What might have been. England could easily have been preparing for this Test on the back of defeat, with a side displaying manifest weaknesses, and with a tour of India around the corner having failed to arrange any practice matches before the first Test. Resting players, rotating the seamers and giving debuts to the next bright young things would have been the last thing on the minds of captain and coach, as they sought desperately to avoid an embarrassing series defeat against one of the weakest (but improving) sides in world cricket.
But they won. And that’s ultimately the point, for hard luck stories and what might have beens are always the refuge of the desperate. Bangladesh will – or at least should – feel they missed a real opportunity to beat England. Whether they can raise themselves to put in a similar display will perhaps be the biggest question of this match, and it would not be a surprise if England were to win comfortably given the narrow escape at Chittagong, even though there’s no reason to suppose so based on the performances.
It seems likely that the hosts will look to prepare a result pitch, not least because the weather forecast for Dhaka is iffy with a cyclone heading towards the city. It would be an immense shame if weather denied Bangladesh at least the opportunity of putting England under the same kind of pressure as they did first time round.
The ECB will deny it of course (don’t they always?) but this second Test was clearly intended to be a warm up fixture for the India series. The lack of any intervening practice matches between tours made that clear, and the rumours verging on fact from the press that changes will be made to the side make it abundantly clear where the priorities lie. Given the schedule, it’s understandable to do that, but Bangladesh can be forgiven if they feel a little slighted.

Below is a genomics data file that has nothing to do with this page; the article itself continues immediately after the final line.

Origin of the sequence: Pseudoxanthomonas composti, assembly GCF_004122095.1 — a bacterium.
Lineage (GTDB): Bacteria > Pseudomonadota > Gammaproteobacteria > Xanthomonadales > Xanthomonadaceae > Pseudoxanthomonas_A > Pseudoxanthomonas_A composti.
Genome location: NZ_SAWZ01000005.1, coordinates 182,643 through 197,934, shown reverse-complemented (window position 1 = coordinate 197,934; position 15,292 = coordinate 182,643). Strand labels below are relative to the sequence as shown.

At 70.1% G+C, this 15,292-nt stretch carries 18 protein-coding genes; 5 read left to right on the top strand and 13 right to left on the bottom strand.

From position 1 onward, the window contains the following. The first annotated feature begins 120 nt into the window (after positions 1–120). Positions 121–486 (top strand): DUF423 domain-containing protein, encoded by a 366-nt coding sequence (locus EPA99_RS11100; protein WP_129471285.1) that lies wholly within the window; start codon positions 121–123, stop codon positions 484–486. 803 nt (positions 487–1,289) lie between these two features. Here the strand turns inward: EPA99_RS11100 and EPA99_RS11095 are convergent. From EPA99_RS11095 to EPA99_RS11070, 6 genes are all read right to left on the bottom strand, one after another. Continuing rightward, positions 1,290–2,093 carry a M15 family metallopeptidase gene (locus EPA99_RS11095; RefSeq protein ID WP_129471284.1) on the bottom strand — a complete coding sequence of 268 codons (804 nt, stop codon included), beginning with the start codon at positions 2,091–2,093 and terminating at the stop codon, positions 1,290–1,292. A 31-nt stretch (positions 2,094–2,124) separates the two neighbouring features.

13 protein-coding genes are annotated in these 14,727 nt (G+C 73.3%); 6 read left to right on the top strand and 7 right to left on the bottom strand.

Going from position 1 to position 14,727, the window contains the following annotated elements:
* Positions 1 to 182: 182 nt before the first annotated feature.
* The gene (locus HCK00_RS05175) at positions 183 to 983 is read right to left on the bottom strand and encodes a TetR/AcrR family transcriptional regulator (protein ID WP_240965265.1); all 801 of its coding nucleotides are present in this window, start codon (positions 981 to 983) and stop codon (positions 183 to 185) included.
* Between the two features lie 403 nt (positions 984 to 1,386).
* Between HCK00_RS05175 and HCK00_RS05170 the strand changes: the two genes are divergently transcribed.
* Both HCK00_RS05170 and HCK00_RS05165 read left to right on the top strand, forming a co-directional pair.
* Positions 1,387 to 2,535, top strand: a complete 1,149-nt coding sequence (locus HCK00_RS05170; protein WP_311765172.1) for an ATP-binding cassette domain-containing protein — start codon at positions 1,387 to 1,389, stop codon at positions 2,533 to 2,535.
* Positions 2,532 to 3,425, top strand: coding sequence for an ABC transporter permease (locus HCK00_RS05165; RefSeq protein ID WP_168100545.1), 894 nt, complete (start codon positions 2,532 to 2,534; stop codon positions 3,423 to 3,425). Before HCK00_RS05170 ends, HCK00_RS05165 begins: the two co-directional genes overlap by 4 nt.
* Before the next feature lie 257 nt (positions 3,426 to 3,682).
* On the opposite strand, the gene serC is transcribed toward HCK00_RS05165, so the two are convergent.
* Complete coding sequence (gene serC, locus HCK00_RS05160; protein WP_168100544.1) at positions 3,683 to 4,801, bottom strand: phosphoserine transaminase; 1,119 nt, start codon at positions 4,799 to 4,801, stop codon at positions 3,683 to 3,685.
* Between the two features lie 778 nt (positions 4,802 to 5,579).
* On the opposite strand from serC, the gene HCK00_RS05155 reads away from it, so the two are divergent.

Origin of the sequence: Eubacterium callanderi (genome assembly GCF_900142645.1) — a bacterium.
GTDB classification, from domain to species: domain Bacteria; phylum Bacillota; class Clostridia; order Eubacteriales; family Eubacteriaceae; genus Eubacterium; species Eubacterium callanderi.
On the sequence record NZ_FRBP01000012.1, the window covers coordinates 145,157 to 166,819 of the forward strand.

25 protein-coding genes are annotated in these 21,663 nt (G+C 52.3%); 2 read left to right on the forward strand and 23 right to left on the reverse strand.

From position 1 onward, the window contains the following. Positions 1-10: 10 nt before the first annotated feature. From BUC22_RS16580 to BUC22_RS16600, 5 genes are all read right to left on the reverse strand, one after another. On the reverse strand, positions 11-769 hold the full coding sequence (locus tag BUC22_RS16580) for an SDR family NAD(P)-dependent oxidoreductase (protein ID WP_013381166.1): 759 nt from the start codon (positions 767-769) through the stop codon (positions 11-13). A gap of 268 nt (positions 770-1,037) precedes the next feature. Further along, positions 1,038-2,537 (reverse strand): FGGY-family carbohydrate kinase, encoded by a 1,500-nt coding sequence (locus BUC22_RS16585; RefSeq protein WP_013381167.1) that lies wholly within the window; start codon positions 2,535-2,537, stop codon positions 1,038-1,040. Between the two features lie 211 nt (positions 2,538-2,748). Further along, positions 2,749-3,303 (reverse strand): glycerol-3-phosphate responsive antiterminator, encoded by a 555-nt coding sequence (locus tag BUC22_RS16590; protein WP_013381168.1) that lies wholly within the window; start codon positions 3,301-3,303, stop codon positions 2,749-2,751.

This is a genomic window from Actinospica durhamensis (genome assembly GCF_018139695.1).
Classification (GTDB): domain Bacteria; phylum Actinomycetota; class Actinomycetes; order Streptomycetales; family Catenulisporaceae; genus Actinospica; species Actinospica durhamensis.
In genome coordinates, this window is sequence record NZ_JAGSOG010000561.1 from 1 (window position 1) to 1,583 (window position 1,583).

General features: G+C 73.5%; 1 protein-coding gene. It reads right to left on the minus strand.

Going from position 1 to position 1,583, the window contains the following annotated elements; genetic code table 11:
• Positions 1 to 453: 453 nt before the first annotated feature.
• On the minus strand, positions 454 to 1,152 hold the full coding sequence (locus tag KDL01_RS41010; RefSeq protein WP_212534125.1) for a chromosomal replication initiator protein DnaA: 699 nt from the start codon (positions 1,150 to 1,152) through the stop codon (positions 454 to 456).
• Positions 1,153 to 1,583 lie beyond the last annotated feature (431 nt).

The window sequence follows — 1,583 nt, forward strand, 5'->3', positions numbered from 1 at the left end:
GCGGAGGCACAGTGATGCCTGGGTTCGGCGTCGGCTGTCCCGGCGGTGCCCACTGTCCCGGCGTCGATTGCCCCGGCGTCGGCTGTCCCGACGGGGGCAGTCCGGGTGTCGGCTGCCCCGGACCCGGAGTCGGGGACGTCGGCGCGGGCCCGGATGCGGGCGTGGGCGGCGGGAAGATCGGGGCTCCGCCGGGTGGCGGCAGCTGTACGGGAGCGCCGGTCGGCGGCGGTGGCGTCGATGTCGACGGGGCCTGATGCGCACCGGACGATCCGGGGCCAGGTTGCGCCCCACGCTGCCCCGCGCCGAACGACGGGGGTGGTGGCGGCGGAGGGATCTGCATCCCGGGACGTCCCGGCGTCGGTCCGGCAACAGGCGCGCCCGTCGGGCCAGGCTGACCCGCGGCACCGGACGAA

Zafar Ansari seems likely to be given a debut, probably at the expense of Gareth Batty, while the word is that Stuart Broad will make way for Steven Finn. The batting appears likely to remain unchanged, despite the status of Gary Ballance as the whipping boy of the media these days. England won despite the lack of contributions from Cook and Root, and however unfair it might be that Ballance copped the bulk of the stick, those two are the ones who will need to perform in India for England to have a chance. Jos Buttler it appears will have to wait for his chance.
Bangladesh are likely to be unchanged, with the requirement that they perform better all round than in the first match. Their batting line up is a decent one these days and plenty of them got starts in both innings. Converting that into substantial scores remains their biggest challenge, for they have the bowling to trouble anyone at home.
Chittagong was a terrific Test match, if we can have something similar this time, then it’ll be required viewing.
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